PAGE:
Listening to work by Joe Frawley is not an exercise in personal comfort. There’s a sense of being complicit in some sort of emotional voyeurism as you’re lead into his world of found sound, vocal samples, re-read bits of dialogue and sonically magnified moments of breath. Frawley’s work is a brilliantly jump-cut mix of all these things, set above simple piano melodies that absolutely drip with a varnish of melancholy. Frawley creates spaces that are just on the shadowy side of dark and just over the line of minimalism.
Speak of This to No One and Carnival are similar in approach, yet different in atmosphere. Speak… leans toward a dreamier quality with hints of unpleasant subconscious thoughts mistily floating around the edges. There is, like most of Frawley’s work, a very slight erotic/intimate edge in places, beginning with a voice at the outset of “The Kiss” quietly intoning, “So soft, so sweet.” Amplified moments of breath take on an edge-of-orgasm feel; it’s an interesting thing to hear that in your head and to get that image while at the same time realizing it may just be a breath or a shiver of cold. (“Mirrors” will mess with you this way.) This is where that level of discomfort comes in, as you’re asked to be perhaps closer to the moment than you should, hearing things you shouldn’t, and yet you know you’re not going anywhere. Also of note here is the simple beauty of “Avenue of the Secret Fur,” where Frawley’s piano walks a lonely path through understated backdrop sounds.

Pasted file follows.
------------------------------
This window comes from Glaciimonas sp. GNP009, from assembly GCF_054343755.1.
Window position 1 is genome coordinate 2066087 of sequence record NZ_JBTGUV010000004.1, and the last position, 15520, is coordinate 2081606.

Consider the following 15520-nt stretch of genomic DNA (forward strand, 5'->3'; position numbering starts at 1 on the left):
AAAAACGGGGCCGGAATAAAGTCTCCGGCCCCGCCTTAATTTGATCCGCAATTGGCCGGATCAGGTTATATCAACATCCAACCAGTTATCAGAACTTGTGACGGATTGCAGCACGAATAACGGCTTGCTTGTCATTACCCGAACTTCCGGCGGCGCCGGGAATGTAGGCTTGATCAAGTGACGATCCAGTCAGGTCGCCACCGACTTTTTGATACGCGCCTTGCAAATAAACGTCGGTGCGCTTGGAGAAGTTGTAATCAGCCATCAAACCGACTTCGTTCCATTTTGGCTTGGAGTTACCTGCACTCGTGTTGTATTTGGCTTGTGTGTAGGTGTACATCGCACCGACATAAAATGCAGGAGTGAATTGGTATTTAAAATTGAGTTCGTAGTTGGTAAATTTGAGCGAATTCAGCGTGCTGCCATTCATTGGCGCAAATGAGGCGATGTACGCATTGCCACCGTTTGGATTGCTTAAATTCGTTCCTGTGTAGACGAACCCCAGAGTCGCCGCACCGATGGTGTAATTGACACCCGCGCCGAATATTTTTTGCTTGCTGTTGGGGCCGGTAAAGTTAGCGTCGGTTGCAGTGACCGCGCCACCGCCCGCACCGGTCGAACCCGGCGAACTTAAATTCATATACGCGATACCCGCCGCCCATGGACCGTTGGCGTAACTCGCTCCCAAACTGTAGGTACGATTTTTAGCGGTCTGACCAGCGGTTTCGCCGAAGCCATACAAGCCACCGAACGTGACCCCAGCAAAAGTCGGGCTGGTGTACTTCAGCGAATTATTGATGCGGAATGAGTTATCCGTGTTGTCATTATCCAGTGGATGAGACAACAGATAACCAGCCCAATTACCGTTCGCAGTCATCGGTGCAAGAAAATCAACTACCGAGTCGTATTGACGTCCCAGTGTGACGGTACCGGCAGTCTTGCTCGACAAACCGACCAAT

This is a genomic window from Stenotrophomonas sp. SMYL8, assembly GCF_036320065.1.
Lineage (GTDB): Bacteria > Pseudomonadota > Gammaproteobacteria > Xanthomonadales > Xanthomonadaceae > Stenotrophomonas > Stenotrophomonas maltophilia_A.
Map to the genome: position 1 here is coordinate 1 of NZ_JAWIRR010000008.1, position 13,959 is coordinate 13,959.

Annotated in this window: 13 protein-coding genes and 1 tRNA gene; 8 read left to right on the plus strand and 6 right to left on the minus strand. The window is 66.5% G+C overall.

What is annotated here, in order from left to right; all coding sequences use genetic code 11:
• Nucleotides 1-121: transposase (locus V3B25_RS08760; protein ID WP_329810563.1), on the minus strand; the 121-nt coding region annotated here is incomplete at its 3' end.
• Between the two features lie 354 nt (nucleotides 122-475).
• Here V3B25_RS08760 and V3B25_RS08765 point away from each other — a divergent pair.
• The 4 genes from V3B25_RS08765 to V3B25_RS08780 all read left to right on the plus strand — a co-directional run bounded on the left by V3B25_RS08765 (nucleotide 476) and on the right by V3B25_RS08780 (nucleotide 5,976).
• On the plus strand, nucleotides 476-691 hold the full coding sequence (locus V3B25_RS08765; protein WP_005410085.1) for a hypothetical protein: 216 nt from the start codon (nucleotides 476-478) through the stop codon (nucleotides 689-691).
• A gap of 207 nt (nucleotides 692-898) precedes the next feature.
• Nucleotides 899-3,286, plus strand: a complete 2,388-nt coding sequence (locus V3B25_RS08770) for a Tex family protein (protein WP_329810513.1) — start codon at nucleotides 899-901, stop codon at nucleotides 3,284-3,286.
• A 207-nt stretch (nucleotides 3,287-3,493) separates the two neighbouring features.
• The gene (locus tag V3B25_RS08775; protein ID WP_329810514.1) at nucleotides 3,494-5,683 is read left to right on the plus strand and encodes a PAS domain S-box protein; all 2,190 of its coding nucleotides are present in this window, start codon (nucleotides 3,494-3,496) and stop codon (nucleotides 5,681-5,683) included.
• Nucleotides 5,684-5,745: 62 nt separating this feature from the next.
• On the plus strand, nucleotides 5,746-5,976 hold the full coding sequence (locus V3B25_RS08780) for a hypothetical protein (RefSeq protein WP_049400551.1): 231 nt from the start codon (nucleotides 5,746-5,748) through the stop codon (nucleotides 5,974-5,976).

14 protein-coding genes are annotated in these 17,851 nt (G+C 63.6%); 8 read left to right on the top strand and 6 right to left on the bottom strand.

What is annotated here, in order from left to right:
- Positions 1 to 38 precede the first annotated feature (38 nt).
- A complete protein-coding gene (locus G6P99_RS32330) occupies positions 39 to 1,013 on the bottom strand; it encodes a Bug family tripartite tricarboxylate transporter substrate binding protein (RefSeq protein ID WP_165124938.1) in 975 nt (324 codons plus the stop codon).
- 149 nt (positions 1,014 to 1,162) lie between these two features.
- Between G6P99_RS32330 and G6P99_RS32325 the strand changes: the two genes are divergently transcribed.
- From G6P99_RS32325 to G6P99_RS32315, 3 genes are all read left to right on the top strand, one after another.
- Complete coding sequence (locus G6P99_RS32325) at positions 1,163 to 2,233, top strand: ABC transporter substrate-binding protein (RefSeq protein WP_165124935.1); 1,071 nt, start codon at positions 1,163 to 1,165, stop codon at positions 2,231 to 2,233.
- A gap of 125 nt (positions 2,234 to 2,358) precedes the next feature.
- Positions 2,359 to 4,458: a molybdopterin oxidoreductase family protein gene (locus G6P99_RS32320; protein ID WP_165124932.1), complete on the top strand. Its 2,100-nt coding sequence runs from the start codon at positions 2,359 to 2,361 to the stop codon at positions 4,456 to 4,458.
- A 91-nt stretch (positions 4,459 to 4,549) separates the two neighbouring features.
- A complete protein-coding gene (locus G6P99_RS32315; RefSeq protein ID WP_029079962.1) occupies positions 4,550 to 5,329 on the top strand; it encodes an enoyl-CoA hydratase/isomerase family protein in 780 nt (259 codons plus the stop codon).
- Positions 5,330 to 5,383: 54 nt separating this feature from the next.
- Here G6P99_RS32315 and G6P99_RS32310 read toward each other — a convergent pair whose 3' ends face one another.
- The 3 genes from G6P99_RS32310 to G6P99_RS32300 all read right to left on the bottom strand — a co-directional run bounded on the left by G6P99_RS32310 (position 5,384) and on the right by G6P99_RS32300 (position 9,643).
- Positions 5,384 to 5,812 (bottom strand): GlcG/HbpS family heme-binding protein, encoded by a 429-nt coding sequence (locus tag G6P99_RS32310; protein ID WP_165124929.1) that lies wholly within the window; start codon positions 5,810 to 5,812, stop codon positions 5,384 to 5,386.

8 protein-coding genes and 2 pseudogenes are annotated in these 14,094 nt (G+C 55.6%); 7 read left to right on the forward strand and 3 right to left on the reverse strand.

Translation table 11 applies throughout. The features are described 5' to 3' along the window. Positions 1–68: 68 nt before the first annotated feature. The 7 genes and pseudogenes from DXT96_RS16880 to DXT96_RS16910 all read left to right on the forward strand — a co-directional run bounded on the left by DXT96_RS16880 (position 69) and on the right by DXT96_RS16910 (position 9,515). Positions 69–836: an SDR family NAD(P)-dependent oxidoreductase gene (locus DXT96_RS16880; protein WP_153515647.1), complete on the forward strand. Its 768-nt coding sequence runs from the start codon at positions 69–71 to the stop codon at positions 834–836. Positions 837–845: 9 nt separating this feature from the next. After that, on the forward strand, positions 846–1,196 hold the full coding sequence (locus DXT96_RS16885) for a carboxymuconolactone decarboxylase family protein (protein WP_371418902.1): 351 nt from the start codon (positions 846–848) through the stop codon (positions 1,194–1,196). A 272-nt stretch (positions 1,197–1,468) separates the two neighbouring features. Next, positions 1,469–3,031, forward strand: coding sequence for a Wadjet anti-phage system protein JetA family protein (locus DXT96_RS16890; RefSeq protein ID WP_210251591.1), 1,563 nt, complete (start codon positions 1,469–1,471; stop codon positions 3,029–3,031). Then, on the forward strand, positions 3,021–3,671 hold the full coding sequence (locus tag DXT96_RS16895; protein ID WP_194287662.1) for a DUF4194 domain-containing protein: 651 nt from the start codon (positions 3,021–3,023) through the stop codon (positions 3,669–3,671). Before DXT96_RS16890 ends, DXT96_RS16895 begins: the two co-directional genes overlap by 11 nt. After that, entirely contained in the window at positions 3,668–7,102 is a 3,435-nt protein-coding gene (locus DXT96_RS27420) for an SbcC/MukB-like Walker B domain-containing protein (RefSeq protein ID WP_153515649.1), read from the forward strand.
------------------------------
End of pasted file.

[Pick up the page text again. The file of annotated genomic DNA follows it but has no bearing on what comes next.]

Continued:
Carnival feels like the darker of the two. A whispering French voice launches you into the whether-you-like-it-or-not intimacy with “Premonition I.” You feel the shadows falling right away. The breathing exercises start right after with “Skywriting/An Extremely Tiny Box” and Frawley piles on the sound sources. Plane sounds, fireworks, more voices… The peer-inside-someone’s-head feel ramps up at this stage and there’s no going back. The feeling of being wrapped in between-world shadow grows even stronger in “Premonition II” (there are III). Perhaps one of the strongest narrative tracks on the disc, it’s just downright creepy in spots–like the voice whispering “fire fire fire.” It feels like Frawley reveals the story of Carnival here as a girl’s voice that’s been heard talking–in clipped bites, of course–about going to a fortune teller has a chance to tell us what exactly the fortune teller said.
By design, Frawley keeps his works short–around 30 minutes. It’s a simple matter, then, to find time to make your way through his galleries. That is, if you can take spending some time in other people’s emotional shadows and you don’t mind being that voyeur.
Available at Joe Frawley Music.